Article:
Here, we ask designers to take a selfie and give us an inside look at their life.
Occupation: Multidisciplinary designer exploring spatiality at multiple scales (architecture, interior design, furniture design).
Hometown: New York.
Studio location: Brooklyn.
Describe what you make: I leverage digital technology to create rare objects and environments. Through my explorations, I reconstitute industrial materials and transform them for human use. This act subverts standardization in favor of variance and personal expression.
The most important thing you’ve designed to date: My first collection, Relief, was recently exhibited at ICFF Manhattan. This has been a pivotal moment for me as I’m beginning to increase the scope of my projects. Working at the scale of a collection has allowed me to utilize multiple fabrication technologies simultaneously, integrating differences in service of a holistic body of work.
Describe the problem your work solves: In the United States, the transition from an economy dependent on manual labor to faster automated processes has removed human beings from manufacturing. We no longer have a relationship with the spaces of industry, just the products that are churned out and the digital platforms that facilitate them.
I explore this condition through a different lens. What if we could leverage the physical material of industry for personal artistic production? What if these forgotten spaces were in service of humans as well as products? By integrating these conflicting qualities I create an alternative relationship with our built environment.
Describe the project you are working on now: I have been collaborating with a robotic knitting facility that creates sustainable small batch textiles. Working at the scale of a product as opposed to making something out of existing materials has totally changed the way that I design. The fabrication of a chair becomes a relational process. I design the product’s pattern, I change the form of the object, and continue this back and forth until the item is complete.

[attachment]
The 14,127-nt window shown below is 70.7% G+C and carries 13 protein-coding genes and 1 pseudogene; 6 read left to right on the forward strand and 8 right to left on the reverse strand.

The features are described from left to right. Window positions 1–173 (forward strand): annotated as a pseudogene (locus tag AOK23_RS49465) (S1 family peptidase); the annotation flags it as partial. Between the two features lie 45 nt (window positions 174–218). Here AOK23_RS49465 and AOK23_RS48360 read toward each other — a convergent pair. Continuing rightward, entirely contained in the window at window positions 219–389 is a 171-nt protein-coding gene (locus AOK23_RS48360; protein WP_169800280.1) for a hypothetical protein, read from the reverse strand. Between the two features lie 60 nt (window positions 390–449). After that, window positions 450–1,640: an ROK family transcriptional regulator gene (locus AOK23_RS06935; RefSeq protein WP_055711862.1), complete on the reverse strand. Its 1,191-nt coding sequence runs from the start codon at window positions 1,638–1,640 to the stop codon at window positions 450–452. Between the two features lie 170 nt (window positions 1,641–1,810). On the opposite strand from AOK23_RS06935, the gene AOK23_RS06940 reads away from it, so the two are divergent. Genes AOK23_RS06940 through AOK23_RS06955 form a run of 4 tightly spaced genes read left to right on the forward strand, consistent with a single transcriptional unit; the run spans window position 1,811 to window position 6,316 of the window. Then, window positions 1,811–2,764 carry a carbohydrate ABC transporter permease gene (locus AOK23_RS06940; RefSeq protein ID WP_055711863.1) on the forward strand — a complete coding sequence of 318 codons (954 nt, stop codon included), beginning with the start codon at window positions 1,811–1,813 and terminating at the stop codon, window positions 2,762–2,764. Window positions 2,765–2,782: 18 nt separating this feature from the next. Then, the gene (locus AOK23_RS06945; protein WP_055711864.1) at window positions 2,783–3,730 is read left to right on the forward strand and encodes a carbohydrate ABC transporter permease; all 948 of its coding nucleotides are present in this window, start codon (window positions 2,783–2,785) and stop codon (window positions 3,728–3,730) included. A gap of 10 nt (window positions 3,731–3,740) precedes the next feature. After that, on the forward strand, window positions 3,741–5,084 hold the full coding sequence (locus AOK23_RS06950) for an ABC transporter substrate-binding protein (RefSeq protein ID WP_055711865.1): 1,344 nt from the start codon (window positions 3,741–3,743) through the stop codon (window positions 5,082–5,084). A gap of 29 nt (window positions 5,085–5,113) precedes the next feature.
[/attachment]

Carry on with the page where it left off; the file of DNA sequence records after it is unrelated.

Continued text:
I’m currently working with an AI to generate a series of dream-like images of architecture. The AI produces variations while I refine and clean up everything manually. I have a background in architecture, so it’s been great returning to explorations of buildings without having project and budget limitations.
A new or forthcoming project we should know about: While this project has existed in some form for nearly a year, I’m finally fabricating the chairs from my collectible series. CreaChairs is a generative project that involved the procedural creation of 1,000 unique designs. After this process was completed, I curated down the batch to a selection of four chairs to be built as full-scale objects. While three of the chairs have already been auctioned off, I am planning a New York City–based event in late October to make the final auction more accessible to the design community.
What you absolutely must have in your studio: Anything that allows me to shut out the outside word and do some legitimate introspection. Music, light, a large surface, and room to move in.
What you do when you’re not working: I’m looking or listening. I have a habit of archiving all of my disparate interests into legible formats. Playlists, mood boards, albums. The organizational component becomes as important as each individual item itself.
Sources of creative envy: Pierre Paulin’s furniture designs have come back in a big way. He was a fascinating character that was able to integrate utility and aesthetics like few designers can. Frank Ocean and Kanye West have recently helped popularize the legendary Dune Sofa, which is essentially a modular conversation pit. The idea of becoming a cult classic after you’ve died is a little sad, but you never really know what people will make of your ideas.
The distraction you want to eliminate: Unnecessary comparisons are a huge distraction for me. Sometimes I have to remind myself that I’ve only been doing this for a very short amount of time. Creativity and success are highly personal—there’s no universal definition.
The wrong opportunity is a distraction. I’ve gotten a lot better at saying no to work that I don’t resonate with. At the end of the day, thehighkey is about community, passion for the craft, and the search for an alternative present.
Concrete or marble? Concrete.
High-rise or townhouse? Neither.
Remember or forget? Remember.
Aliens or ghosts? Both.
Dark or light? Light.